A blood sample was collected from each piglet by venipuncture of the anterior vena cava 48 to 72 hours post parturition. All piglets were weighed at weaning (21 ± 0.14 days; mean ± standard error) and all deaths between birth and weaning were recorded. Blood samples were centrifuged and the serum tested using mass spectrometry (Beckman Coulter AU480, Lane Cove, New South Wales) for total protein and albumin concentrations to determine globulin concentration (globulin concentration = total protein - albumin).
Descriptive statistics to determine normal distribution were performed. Mean, standard error, and 95% confidence intervals (CI) were calculated for parity, induction, and treatment groups (Rennet, Saline, or None). All 18 variables (Box 1) measured in this study were assessed for significance using multivariable linear regression analysis with an automated backwards stepwise elimination of nonsignificant factors (P ≥ .05). The interactions between the treatment groups and five other variables were also assessed (Box 1). Model diagnostics were performed to assess the assumptions of normality, linearity and homoscedasticity. The statistical package “R” was used for all analyses (R version 3.0.2; www.r-project.org/).
Box 1: Variables assessed for significance in relation to piglet serum globulin concentrations in a multivariable linear regression model*
|Gender (Male or Female)|
|Treatment group (None, Saline, Rennet)|
|Time of day when born (am or pm)|
|Fostered (Yes or No)|
|Induce (Yes or No)|
|Treatment + Induce|
|Treatment + Parity|
|Treatment + Birth weight|
|Treatment + Litter size|
|Treatment + Fostered|
* Study described in Figure 1.
A total of 312 piglets were recruited for the study. Forty-five piglets were cross-fostered. Twenty-one piglets died during the study (6.7% mortality) and data were incomplete for nine piglets: these 30 animals were removed from the statistical analysis.
Mean piglet serum globulin concentrations did not differ (P > .05) among the None (n = 92), Saline (n = 96), and Rennet (n = 94) groups (38.31 ± 0.92, 39.07 ± 0.92, and 39.20 ± 0.78 g per L, respectively).
Mean serum globulin concentrations of piglets derived from non-induced dams did not differ (P > .05) among the None (n = 47), Saline (n = 48), and Rennet (n = 47) groups (39.86 ± 1.42, 39.94 ± 1.15, and 38.43 ± 1.39 g per L, respectively). Mean serum globulin concentrations of piglets derived from dams induced to farrow did not differ (P > .05) among the None (n = 45), Saline (n = 48), and Rennet (n = 47) treatment groups (36.78 ± 1.14, 38.44 ± 1.04, and 39.75 ± 1.30 g L, respectively).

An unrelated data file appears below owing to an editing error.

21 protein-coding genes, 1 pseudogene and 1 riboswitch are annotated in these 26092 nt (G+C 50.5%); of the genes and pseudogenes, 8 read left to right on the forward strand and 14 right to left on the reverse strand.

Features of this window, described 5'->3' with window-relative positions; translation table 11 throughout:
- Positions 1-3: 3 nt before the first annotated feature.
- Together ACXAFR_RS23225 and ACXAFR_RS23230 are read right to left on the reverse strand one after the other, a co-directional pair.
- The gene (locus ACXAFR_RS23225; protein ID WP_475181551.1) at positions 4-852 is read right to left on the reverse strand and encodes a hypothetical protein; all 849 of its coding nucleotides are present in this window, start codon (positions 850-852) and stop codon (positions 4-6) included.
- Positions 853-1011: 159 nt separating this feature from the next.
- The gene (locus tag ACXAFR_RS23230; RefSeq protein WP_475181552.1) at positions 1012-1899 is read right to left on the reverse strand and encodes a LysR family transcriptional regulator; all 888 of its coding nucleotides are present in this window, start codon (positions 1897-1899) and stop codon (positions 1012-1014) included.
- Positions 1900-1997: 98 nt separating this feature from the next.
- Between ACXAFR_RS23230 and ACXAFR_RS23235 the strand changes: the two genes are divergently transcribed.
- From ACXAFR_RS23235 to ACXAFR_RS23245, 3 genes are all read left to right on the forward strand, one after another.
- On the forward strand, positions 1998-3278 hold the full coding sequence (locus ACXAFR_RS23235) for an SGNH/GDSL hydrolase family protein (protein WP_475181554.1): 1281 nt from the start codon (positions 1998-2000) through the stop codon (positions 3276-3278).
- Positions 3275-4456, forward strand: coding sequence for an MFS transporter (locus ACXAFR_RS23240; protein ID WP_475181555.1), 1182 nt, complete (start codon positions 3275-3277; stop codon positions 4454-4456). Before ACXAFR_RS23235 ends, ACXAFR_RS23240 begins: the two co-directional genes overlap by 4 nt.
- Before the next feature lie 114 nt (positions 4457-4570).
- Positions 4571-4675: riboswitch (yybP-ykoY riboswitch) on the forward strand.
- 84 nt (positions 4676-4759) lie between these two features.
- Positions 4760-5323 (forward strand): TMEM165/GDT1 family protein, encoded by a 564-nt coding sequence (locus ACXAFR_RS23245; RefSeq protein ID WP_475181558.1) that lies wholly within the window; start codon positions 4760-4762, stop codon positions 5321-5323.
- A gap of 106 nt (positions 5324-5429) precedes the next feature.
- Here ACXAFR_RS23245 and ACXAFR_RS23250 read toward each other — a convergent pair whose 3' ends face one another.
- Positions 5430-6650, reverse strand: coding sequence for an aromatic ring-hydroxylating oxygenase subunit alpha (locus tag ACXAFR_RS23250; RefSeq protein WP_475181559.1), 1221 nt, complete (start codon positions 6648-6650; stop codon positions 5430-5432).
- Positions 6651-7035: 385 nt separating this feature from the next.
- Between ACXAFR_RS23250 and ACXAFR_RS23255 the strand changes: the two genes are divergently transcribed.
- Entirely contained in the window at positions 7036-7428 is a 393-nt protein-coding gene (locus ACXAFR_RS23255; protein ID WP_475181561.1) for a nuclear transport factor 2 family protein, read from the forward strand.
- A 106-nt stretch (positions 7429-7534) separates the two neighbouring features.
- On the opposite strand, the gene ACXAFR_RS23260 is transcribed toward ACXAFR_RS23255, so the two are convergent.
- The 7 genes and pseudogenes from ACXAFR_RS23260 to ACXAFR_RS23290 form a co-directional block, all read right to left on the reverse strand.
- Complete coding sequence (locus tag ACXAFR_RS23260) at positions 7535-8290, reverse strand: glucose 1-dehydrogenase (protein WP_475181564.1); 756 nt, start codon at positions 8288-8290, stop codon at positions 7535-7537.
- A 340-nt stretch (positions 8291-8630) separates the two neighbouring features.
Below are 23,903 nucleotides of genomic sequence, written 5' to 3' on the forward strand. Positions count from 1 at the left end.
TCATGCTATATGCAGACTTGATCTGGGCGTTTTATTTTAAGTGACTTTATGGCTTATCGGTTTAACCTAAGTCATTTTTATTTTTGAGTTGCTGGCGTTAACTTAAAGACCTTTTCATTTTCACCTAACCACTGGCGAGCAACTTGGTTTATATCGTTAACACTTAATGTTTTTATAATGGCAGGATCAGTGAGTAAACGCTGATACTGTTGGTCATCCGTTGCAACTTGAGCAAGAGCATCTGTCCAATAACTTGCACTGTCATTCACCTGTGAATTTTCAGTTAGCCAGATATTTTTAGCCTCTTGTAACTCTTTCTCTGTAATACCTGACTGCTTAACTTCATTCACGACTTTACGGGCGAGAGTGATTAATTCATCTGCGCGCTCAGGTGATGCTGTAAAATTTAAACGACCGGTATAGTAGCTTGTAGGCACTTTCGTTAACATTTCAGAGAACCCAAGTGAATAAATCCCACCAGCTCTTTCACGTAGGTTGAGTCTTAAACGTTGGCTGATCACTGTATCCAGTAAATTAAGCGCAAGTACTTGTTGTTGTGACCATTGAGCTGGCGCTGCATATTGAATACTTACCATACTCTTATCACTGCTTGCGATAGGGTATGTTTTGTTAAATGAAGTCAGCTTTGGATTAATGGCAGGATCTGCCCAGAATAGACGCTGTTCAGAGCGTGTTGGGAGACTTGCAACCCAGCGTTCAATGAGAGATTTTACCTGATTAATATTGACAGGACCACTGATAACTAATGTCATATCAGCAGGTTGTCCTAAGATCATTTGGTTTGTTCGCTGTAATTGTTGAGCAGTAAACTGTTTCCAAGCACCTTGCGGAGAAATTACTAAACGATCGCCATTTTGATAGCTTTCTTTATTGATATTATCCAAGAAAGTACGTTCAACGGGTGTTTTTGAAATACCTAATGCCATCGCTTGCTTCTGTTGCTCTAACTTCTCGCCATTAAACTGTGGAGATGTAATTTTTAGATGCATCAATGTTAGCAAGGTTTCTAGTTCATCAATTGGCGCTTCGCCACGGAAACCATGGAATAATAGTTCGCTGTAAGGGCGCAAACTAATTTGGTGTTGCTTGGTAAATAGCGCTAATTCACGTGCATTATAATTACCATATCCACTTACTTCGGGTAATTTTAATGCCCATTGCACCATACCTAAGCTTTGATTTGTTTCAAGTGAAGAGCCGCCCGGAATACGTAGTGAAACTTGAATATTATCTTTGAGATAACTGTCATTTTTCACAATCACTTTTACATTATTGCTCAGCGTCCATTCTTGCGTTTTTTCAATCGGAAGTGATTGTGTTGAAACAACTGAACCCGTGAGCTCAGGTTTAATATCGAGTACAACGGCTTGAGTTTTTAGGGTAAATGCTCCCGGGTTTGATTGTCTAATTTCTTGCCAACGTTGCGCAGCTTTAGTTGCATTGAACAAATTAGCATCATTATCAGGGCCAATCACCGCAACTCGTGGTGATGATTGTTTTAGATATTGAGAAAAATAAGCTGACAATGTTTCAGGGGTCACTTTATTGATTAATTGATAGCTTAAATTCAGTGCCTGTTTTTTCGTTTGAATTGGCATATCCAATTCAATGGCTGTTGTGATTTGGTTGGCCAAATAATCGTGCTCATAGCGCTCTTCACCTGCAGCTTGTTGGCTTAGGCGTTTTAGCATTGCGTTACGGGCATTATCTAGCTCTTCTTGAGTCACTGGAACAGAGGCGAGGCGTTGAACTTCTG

Mean serum globulin concentrations of piglets derived from PP sows did not differ (P > .05) among the None (n = 46), Saline (n = 48), and Rennet (n = 45) groups (34.74 ± 1.12, 36.06 ± 1.11, and 36.14 ± 1.40 g per L, respectively). Mean serum globulin concentrations of piglets derived from MP sows did not differ (P > 0.5) among the None (n = 46), Saline (n = 48), and Rennet (n = 49) groups (42.04 ± 1.27, 42.27 ± 0.90, and 41.94 ± 1.17 g per L, respectively).
Mean serum globulin concentrations of piglets derived from induced PP sows did not differ (P > 0.5) among the None (n = 24), Saline (n = 28), and Rennet (n = 25) groups (34.52 ± 1.48, 36.11 ± 1.21, and 38.12 ± 1.94 g per L, respectively). Mean serum globulin concentration of piglets derived from induced MP sows did not differ (P > 0.5) among the None (n = 21), Saline (n = 20), and Rennet (n = 22) groups (39.55 ± 1.62, 41.41 ± 1.60, and 41.68 ± 1.64 g per L, respectively). Mean serum globulin concentrations of piglets derived from non-induced PP sows did not differ (P > .05) among the None (n = 22), Saline (n = 20), and Rennet (n = 20) groups (35.00 ± 1.73, 36.00 ± 2.04, and 33.91 ± 1.98 g per L, respectively). Mean serum globulin concentration of piglets derived from non-induced MP sows did not differ (P > 0.5) among the None (n = 25), Saline (n = 28), and Rennet (n = 27) groups (44.15 ± 1.84, 42.93 ± 1.04 and 42.13 ± 1.67 g per L, respectively).
Multivariable linear regression analysis